My husband was in France and worked in the General Hospital and was a Staff Sergeant. I went to Belfast when he was there for a time. My mother looked after my 2 daughters. I stayed with 2 lovely people and watched my husband on the route marches etc. taking charge and I was proud of him.
I had a lovely baby boy in 1945, my husband sent me a telegram to say "Nice work darling".
When my husband was on the boat [Dunkirk] crossing for home the bombs were dropping and sometimes very close. He said he kept praying "Please God let me get home to my wife and children". We were all very thankful.
He was an excellent soldier, devoted to duty and did well as he also did in everything at home and at work. Sadley he died in his sixties from Cancer. When he was dying he thought of us all and hoped I would be alright. I faced the future and am now 89 years old.
When he came home on leave one day he was carrying a big blue teddy bear for the children. He saved any chocolate and brought it home. He wrote to me nearly every day he was away during the war and we had made a sort of hidden code so I would always know where he was. I would start my letters in different words and ways, as he did, so I always knew where he was.
He told me about the time a few of the men were hidding as a plane was dropping bombs, it kept coming down low and they was on a corn field or similar. A man with real red ginger hair kept bobbing up to see where the plane was and on of the soldiers said " Get your so and so head down, they can see you."
One day someone bought a cat in the hospital as it had been hit on the road. My husband stitched its wounds after a whiff of something. It got on well and was the units pet.
When my husband came home it was wonderful. We decorated the house and put banners up etc. I had another daughter later. I've got a wonderful family and over 30 grandchildren and great grandchildren.
My husband lost a nephew and his best friend in the Air Force.
It was a welcome sight when Woolworths had sweets on the counter again. I remember buying a load of sweets which looked like different fruits and coloured. They were lovely.
After the war a dance was planned to take place in a hall nearby for all the local soldiers. They were presented with valuable fountain pens and anyone could go. So we made my dear mum look nice and I curled her hair and put a glittering chiffon on her. We hadn't been in the hall long when an elderly gentleman took my mother on the dance floor, I've never forgotton it.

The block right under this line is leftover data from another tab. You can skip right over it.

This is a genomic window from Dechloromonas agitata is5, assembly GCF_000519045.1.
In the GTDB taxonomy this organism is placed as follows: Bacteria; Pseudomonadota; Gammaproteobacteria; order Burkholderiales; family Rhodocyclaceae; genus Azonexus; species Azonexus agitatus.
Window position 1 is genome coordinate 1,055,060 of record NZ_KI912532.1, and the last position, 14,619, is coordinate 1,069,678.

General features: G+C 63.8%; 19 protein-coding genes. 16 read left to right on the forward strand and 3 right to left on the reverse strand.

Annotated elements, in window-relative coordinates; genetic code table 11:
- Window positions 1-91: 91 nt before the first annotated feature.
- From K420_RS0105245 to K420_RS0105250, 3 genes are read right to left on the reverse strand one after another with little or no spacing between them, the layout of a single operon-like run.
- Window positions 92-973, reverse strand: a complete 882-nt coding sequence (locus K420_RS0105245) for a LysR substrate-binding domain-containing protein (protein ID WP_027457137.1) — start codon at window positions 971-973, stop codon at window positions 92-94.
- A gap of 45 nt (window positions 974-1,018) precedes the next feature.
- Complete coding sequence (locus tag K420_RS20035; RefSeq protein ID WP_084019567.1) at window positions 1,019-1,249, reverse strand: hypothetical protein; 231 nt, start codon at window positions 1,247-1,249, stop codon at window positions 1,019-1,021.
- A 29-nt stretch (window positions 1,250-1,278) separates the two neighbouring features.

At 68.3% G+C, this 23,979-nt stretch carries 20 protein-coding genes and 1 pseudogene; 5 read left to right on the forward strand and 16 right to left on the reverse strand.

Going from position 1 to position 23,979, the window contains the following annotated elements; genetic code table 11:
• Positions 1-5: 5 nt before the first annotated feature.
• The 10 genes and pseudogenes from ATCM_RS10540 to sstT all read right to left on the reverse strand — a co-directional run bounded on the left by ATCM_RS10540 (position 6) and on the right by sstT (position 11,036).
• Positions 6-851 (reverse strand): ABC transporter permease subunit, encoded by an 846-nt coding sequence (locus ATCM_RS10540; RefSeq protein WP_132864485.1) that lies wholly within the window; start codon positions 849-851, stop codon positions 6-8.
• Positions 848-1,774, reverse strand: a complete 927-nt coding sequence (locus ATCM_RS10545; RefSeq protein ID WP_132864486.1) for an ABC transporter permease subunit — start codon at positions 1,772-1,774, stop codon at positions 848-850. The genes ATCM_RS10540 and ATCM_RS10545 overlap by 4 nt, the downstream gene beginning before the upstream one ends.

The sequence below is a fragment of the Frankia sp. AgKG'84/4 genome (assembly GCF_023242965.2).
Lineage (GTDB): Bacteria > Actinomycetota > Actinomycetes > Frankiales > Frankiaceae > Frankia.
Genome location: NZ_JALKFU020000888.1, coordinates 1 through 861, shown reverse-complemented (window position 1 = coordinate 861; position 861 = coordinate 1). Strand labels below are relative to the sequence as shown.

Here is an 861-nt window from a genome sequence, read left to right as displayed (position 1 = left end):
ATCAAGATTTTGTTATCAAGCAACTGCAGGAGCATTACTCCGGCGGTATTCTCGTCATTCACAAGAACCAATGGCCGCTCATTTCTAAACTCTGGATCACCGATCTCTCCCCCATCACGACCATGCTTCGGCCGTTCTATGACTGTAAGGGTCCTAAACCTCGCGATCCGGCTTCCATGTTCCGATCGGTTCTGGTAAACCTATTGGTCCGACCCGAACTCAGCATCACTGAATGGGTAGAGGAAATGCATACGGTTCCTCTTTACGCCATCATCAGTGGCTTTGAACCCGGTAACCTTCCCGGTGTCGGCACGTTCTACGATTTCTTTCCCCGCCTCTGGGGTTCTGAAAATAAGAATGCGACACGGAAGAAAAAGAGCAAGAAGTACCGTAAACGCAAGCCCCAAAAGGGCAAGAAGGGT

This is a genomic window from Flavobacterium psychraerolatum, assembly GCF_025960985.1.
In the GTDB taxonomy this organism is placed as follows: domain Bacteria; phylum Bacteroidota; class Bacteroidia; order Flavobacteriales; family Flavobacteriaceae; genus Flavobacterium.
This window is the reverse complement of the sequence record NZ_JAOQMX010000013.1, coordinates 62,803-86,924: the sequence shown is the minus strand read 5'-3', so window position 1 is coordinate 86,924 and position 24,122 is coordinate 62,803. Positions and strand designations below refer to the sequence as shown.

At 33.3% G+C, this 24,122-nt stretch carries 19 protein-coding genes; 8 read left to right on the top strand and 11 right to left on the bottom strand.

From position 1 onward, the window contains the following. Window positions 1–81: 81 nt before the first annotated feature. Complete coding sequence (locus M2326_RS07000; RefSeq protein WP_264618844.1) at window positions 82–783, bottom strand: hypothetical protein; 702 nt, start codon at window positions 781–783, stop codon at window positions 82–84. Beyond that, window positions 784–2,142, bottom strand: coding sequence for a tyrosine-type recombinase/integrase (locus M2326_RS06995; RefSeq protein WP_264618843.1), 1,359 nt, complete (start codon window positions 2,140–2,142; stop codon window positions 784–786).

P.S. My husband recived several medals.
P.S. My children went to the street party in Richmond Road, We have a photo somewhere in the family.
Toller Family Tree notes by Joan Punter [nee Toller] (my aunt – transcribed by Michelle Bullivant Dec 2010)
John (1727-1807) probably born at Everton, grew up and married Elizabeth. They moved to Upper Caldecote around 1759, to Temesford in 1779, died and was buried in Temesford in 1807.
James (1762- 1826) born in Upper Caldecote, married Mary Swanell in 1786, took over the farm at U.C., moved to Kings Ripton in 1788, and farmed Rectory Fram. Moved to Sailhill, farmed Old Rowney 1803-26, and was buried there.
John (1791-1872) born at Kings Ripton, married Anna Maria Swanell in 1811, farmed Recotory Farm for his father , until 1813, moved to Sapley (Sapley Park Farm) in 1831, farmed at Fenstanton in 1851 at Tollers Farm in Hemingford Grey, at Anstey Hall Farm in Trumpington in 1842, also Moor Barns farm in Madingley, later bought s…Farm at Streatley, also land at Dunstable.
In 1871 John came back to Anstey Hall, and is buried in Trumpington Church. He seems to have been the most successful and rich farmer.
Frederick Swanell – born in 1813 at Sapley Park Farm – farmed his fathers land at Fenstanton in 1840. He married the ‘house-keeper’, Betsy Brown, an Irish woman, in 1852. They farmed at Hemingford Grey until the lease expired, when his father refused to sign it so that he lost his livelihood. Cut off by his father he worked as a bailiff in Hardwick until 1860. Then moved to Cambridge (67, Newmarket Road) where 5 of their seven children died in overcrowded, unsanitary housing, so different to the healthy life in the country they were used to. Frederick died of TB in 1874. Betsy moved to Harston and married Josiah Pestell, who ran a bootmakers shop.